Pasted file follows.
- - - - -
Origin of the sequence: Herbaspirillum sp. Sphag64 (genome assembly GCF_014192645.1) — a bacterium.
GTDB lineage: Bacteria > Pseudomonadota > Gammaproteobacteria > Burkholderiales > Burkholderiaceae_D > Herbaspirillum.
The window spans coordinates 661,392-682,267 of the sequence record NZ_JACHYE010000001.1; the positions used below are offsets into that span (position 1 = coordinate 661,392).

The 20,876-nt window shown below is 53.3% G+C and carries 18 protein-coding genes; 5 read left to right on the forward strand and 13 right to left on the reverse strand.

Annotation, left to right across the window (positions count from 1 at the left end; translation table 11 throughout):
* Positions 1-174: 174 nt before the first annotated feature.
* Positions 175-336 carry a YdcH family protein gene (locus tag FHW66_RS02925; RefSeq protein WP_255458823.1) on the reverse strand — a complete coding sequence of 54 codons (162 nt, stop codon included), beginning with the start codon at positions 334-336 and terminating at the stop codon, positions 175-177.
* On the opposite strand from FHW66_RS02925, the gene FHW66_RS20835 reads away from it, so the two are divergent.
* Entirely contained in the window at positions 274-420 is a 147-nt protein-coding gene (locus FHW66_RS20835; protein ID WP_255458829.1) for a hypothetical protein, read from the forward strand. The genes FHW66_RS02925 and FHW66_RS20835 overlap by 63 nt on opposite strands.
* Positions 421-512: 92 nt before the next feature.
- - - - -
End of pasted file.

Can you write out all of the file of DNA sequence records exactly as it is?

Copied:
Origin of the sequence: Herbaspirillum sp. Sphag64 (genome assembly GCF_014192645.1) — a bacterium.
GTDB lineage: Bacteria > Pseudomonadota > Gammaproteobacteria > Burkholderiales > Burkholderiaceae_D > Herbaspirillum.
The window spans coordinates 661,392-682,267 of the sequence record NZ_JACHYE010000001.1; the positions used below are offsets into that span (position 1 = coordinate 661,392).

The 20,876-nt window shown below is 53.3% G+C and carries 18 protein-coding genes; 5 read left to right on the forward strand and 13 right to left on the reverse strand.

Annotation, left to right across the window (positions count from 1 at the left end; translation table 11 throughout):
* Positions 1-174: 174 nt before the first annotated feature.
* Positions 175-336 carry a YdcH family protein gene (locus tag FHW66_RS02925; RefSeq protein WP_255458823.1) on the reverse strand — a complete coding sequence of 54 codons (162 nt, stop codon included), beginning with the start codon at positions 334-336 and terminating at the stop codon, positions 175-177.
* On the opposite strand from FHW66_RS02925, the gene FHW66_RS20835 reads away from it, so the two are divergent.
* Entirely contained in the window at positions 274-420 is a 147-nt protein-coding gene (locus FHW66_RS20835; protein ID WP_255458829.1) for a hypothetical protein, read from the forward strand. The genes FHW66_RS02925 and FHW66_RS20835 overlap by 63 nt on opposite strands.
* Positions 421-512: 92 nt before the next feature.